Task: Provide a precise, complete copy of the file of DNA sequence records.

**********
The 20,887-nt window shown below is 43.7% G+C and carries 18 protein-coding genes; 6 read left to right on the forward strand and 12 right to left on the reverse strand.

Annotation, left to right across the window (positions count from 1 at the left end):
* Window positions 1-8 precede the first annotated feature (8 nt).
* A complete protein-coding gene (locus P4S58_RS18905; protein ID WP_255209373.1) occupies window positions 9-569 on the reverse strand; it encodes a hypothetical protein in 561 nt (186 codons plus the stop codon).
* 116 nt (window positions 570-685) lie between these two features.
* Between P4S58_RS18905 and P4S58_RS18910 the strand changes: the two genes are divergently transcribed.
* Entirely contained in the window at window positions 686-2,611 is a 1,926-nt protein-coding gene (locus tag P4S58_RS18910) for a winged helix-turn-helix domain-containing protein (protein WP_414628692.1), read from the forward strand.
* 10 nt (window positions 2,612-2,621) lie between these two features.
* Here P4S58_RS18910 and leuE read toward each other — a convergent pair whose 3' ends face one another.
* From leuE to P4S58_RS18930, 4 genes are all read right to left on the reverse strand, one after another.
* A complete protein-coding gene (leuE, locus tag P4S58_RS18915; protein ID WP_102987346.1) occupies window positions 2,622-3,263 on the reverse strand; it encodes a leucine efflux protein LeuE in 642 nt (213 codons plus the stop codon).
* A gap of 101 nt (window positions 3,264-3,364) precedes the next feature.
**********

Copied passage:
The 20,887-nt window shown below is 43.7% G+C and carries 18 protein-coding genes; 6 read left to right on the forward strand and 12 right to left on the reverse strand.

Annotation, left to right across the window (positions count from 1 at the left end):
* Window positions 1-8 precede the first annotated feature (8 nt).
* A complete protein-coding gene (locus P4S58_RS18905; protein ID WP_255209373.1) occupies window positions 9-569 on the reverse strand; it encodes a hypothetical protein in 561 nt (186 codons plus the stop codon).
* 116 nt (window positions 570-685) lie between these two features.
* Between P4S58_RS18905 and P4S58_RS18910 the strand changes: the two genes are divergently transcribed.
* Entirely contained in the window at window positions 686-2,611 is a 1,926-nt protein-coding gene (locus tag P4S58_RS18910) for a winged helix-turn-helix domain-containing protein (protein WP_414628692.1), read from the forward strand.
* 10 nt (window positions 2,612-2,621) lie between these two features.
* Here P4S58_RS18910 and leuE read toward each other — a convergent pair whose 3' ends face one another.
* From leuE to P4S58_RS18930, 4 genes are all read right to left on the reverse strand, one after another.
* A complete protein-coding gene (leuE, locus tag P4S58_RS18915; protein ID WP_102987346.1) occupies window positions 2,622-3,263 on the reverse strand; it encodes a leucine efflux protein LeuE in 642 nt (213 codons plus the stop codon).
* A gap of 101 nt (window positions 3,264-3,364) precedes the next feature.